What mileage does the dead hand of beer-swigging, waragi-guzzling government bureaucrats bring?
By David Sseppuuya
“Off to a flier” would have been the ideal take-off emotions when the inaugural Uganda Airlines flight took to the air at month’s end.
It was a fine flight, according to those privileged to be on-board – take-off time; in-flight services; comfort; flight experience, which was all well and good. These take-off points should, indeed, be fairly easy to maintain and build on. The much more challenging evidence on show that day was the payload on the day.
Why, oh why, were there only eight paying passengers? Is this new, freshly minted airline not supposed to be making money?
Why, oh why, even though it was a promotional flight, were the inaugural passengers a posse of freebie-seeking government bureaucrats?
In an unforgiving industry, where cutthroat competition calls for the sharpest of business strategies and the smartest of promotional campaigns, what mileage does the dead hand of beer-swigging, waragi-guzzling government bureaucrats bring?
Could this promotional flight not have been profitably sold to business executives, keen to rub shoulders with the establishment, eager to identify with a new, visible business venture?
(Hey, Mr Patrick Bitature; listen, Ms Barbara Mulwana; hello, Mr Abid Alam; good morning, Mr Kyagalanyi, hi Bwana Wekesa: “Uganda Airlines will finally be in the air next Wednesday, and we are excited that you can be on this historical flight! While our Nairobi flights will be costing $350 after next week, we would like for you to take a premium on this first flight with a souvenir ticket of $2,500. Which seat would you like to take?” Wham! Bang! Thanks for the cash!).
It is the kind of flight that could have been sold to millennials, the young people with a great ability to reach thousands with free creative mentions.
Businesspeople and the digitally-savvy Twitterati are, after all, what will form the airline’s long-term clientele, not lecherous government bureaucrats. So why not go for the jugular?
An opportunity was lost, but that now is water under the bridge or, as it were, a flight out of the skies of inaugural turbulence. Lessons should be taken now that the business end of operations has come.
Uganda Airlines is flying straight into a turbulently unforgiving air travel industry: open skies means that it will be a struggle to hold its own Entebbe hub that fields world class carriers like Ethiopian, South African, Emirates, KLM, SN Brussels and Qatar. Direct competitors like Kenya Airways, Air Tanzania and Rwandair, while having a head-start, are struggling to stay afloat: KQ, the largest of them with its fleet of 90 planes, just reported a half-year loss of $81.7m, and it continues to be a drain on the Kenyan taxpayer, even while it continues to angle for full nationalisation (and further bleeding of the Treasury).
Rwandair, with its 29 destinations, has never turned an annual profit since it commenced operations back in 2003.
So how does Uganda Airlines fit in this market? First and foremost, it is to be smart: the Government, the board, and the management must desist from running it as a subsidy-guzzling parastatal, for that won’t cut it in a market of many business-oriented players.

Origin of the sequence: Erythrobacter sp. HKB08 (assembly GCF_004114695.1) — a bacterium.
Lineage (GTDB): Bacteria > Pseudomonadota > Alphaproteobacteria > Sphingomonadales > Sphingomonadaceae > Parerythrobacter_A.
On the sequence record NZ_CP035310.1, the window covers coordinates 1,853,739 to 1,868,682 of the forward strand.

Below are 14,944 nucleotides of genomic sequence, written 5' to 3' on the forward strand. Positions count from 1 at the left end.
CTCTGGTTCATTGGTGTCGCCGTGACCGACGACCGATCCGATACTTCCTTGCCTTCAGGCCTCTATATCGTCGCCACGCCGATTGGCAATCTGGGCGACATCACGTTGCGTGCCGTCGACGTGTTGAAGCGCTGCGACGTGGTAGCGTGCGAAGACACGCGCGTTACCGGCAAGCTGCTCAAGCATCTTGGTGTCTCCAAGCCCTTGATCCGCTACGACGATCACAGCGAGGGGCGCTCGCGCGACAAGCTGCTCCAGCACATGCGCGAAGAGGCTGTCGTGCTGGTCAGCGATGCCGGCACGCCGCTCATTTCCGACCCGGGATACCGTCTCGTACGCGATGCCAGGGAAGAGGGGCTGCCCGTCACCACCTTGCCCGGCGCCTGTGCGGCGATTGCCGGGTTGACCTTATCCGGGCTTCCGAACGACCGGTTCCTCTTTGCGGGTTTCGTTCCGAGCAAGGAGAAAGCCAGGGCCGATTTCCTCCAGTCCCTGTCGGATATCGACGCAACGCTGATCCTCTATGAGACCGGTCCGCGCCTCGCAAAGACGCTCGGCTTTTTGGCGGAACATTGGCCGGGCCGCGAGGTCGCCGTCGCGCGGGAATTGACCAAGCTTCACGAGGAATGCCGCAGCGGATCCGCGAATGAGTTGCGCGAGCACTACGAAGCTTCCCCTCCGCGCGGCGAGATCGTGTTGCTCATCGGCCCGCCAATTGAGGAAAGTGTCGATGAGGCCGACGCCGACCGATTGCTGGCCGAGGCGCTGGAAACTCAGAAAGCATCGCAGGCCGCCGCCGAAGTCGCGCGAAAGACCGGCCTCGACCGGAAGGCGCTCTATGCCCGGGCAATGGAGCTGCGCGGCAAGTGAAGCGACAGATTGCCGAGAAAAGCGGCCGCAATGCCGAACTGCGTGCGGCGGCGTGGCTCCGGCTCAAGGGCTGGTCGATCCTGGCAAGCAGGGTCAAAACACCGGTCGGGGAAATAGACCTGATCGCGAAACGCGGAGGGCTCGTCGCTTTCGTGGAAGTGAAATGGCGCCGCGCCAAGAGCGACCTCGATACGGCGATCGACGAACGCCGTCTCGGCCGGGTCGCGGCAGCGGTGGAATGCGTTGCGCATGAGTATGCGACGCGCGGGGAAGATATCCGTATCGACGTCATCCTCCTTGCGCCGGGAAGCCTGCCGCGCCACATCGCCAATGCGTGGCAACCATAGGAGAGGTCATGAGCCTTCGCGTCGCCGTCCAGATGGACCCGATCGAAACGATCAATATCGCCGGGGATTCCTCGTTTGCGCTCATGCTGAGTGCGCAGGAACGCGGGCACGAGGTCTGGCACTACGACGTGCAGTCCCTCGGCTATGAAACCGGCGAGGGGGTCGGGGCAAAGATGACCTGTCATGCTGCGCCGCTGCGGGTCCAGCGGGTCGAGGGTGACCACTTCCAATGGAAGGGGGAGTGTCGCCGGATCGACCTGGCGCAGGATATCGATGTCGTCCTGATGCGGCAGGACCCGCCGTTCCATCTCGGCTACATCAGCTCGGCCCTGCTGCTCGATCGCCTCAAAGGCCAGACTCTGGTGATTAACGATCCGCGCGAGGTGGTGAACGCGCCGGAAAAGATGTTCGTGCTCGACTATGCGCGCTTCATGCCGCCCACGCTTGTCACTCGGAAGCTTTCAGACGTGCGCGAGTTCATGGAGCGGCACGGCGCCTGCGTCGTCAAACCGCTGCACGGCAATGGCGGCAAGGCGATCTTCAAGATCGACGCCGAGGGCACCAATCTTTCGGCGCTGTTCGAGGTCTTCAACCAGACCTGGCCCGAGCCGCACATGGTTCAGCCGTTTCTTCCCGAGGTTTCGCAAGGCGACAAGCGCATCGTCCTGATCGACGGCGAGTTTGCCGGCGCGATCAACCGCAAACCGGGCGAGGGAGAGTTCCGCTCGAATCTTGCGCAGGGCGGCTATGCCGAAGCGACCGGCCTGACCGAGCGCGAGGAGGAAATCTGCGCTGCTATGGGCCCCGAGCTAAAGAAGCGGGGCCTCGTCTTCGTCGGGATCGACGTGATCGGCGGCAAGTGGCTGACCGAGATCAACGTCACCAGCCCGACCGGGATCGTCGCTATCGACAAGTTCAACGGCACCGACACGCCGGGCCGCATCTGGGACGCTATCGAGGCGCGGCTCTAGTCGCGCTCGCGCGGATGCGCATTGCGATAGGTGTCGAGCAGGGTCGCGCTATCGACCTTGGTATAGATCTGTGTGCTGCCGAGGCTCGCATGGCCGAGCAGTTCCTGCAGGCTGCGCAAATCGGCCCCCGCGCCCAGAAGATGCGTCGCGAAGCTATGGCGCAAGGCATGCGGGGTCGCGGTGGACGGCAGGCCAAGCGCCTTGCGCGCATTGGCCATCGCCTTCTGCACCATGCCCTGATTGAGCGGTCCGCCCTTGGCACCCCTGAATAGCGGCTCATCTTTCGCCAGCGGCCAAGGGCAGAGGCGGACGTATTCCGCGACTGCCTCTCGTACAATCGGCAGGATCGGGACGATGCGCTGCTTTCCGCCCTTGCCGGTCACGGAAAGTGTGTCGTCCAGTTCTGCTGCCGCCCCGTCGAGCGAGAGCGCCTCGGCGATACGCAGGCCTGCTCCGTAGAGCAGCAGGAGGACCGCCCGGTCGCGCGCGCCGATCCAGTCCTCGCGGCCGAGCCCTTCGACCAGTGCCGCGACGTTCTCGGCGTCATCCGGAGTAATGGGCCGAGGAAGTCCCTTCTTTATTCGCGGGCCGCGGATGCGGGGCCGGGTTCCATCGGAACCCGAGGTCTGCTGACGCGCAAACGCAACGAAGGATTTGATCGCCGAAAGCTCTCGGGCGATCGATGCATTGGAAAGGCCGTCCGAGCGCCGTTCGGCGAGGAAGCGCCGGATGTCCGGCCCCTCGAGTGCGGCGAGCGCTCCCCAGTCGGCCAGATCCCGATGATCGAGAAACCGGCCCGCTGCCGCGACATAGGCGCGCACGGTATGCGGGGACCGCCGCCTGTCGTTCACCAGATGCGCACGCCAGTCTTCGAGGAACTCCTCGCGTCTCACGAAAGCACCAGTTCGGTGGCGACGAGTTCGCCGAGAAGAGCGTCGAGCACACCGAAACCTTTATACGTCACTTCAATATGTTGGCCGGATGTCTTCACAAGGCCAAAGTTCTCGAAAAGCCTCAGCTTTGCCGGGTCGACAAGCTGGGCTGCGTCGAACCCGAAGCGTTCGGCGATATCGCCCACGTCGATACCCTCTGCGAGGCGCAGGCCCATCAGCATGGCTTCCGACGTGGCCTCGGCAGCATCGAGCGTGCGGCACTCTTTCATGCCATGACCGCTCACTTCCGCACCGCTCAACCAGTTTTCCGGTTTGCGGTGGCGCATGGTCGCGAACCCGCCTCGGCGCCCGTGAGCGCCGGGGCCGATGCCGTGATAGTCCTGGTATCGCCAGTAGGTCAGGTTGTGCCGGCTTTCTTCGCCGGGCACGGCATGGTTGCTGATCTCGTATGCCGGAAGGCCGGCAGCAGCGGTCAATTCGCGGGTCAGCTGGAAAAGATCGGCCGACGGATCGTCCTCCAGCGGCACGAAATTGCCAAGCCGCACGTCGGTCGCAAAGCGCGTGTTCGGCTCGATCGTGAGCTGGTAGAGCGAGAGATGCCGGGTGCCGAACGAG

To be run on firm business principles will imply a total exclusion of the interventionist hand of politics.
It means requiring clients to pay cash, notwithstanding the Cabinet memo issued by the President requiring government officials to fly UR to destinations on its flight map.
If management does not insist on cash (can the Cabinet also require government bodies to pay cash to Uganda Airlines?), they will run into cash-flow problems, with the attendant risk of being unable to meet their financial obligations – timely salaries, payment of suppliers, landing fees, hedging on world aviation fuel markets, etc. Debt collection ratios have to be in the high 90s, and pressure to issue long credit or free seats to sclerotic government departments has to be studiously resisted by the management, with the active support of the Board.
If these essential financial obligations cannot be met rigorously, to meet recurrent expenditure, that will be the beginning of the end.
Uganda Airlines has been revived as a strategic pressure-point of our economy, which implies that the Government is ready to play the long game of what is a strategic investment.
To make the investment work, it needs to be given the best possible start, which includes a professional and autonomous management, and the maximisation of an airline’s biggest assets: routes, fleet management, flight efficiency, and hub management like cargo-handling.
These, hopefully, are part of the business plan or shall be expanded as the business plan takes hold.
Just over 20 years ago, there was talk, in the establishment, of turning Entebbe into a regional hub.
Simultaneous to this were frenzied efforts to liquidate the old Uganda Airlines with the accompanying cannibalising of its assets.
These two contradictory developments were typical of the scrambled thinking of the time and, unfortunately, the latter won.
Hopefully, the thinking is clearer this time; for it to work, Uganda Airlines must operate a strictly business-minded ethos, not a cash-strapped debt-ridden entity. Without such an ethos, there will be loss of altitude and the risk of premature grounding.
The writer is a media consultant and trainer